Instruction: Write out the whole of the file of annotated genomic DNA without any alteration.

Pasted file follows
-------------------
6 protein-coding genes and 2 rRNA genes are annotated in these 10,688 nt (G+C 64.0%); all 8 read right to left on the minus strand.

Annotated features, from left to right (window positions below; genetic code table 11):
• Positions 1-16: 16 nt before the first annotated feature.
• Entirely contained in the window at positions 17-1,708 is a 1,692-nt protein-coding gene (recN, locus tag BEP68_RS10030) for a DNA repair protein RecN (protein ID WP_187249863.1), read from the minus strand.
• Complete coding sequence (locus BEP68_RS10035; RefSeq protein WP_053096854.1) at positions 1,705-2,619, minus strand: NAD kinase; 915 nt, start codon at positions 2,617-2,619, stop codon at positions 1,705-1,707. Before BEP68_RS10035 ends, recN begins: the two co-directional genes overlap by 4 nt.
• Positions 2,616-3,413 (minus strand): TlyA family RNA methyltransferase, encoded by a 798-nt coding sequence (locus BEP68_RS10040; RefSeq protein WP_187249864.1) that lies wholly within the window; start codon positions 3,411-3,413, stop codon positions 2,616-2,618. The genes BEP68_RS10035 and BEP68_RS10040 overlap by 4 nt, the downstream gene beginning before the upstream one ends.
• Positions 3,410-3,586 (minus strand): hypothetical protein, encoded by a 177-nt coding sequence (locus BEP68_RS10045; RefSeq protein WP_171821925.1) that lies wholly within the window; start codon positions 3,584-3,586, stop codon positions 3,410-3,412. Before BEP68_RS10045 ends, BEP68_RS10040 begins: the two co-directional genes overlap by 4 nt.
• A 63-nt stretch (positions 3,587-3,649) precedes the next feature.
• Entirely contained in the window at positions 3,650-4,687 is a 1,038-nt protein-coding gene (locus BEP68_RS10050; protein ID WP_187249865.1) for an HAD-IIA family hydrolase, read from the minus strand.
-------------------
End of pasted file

6 protein-coding genes and 2 rRNA genes are annotated in these 10,688 nt (G+C 64.0%); all 8 read right to left on the minus strand.

Annotated features, from left to right (window positions below; genetic code table 11):
• Positions 1-16: 16 nt before the first annotated feature.
• Entirely contained in the window at positions 17-1,708 is a 1,692-nt protein-coding gene (recN, locus tag BEP68_RS10030) for a DNA repair protein RecN (protein ID WP_187249863.1), read from the minus strand.
• Complete coding sequence (locus BEP68_RS10035; RefSeq protein WP_053096854.1) at positions 1,705-2,619, minus strand: NAD kinase; 915 nt, start codon at positions 2,617-2,619, stop codon at positions 1,705-1,707. Before BEP68_RS10035 ends, recN begins: the two co-directional genes overlap by 4 nt.
• Positions 2,616-3,413 (minus strand): TlyA family RNA methyltransferase, encoded by a 798-nt coding sequence (locus BEP68_RS10040; RefSeq protein WP_187249864.1) that lies wholly within the window; start codon positions 3,411-3,413, stop codon positions 2,616-2,618. The genes BEP68_RS10035 and BEP68_RS10040 overlap by 4 nt, the downstream gene beginning before the upstream one ends.
• Positions 3,410-3,586 (minus strand): hypothetical protein, encoded by a 177-nt coding sequence (locus BEP68_RS10045; RefSeq protein WP_171821925.1) that lies wholly within the window; start codon positions 3,584-3,586, stop codon positions 3,410-3,412. Before BEP68_RS10045 ends, BEP68_RS10040 begins: the two co-directional genes overlap by 4 nt.
• A 63-nt stretch (positions 3,587-3,649) precedes the next feature.
• Entirely contained in the window at positions 3,650-4,687 is a 1,038-nt protein-coding gene (locus BEP68_RS10050; protein ID WP_187249865.1) for an HAD-IIA family hydrolase, read from the minus strand.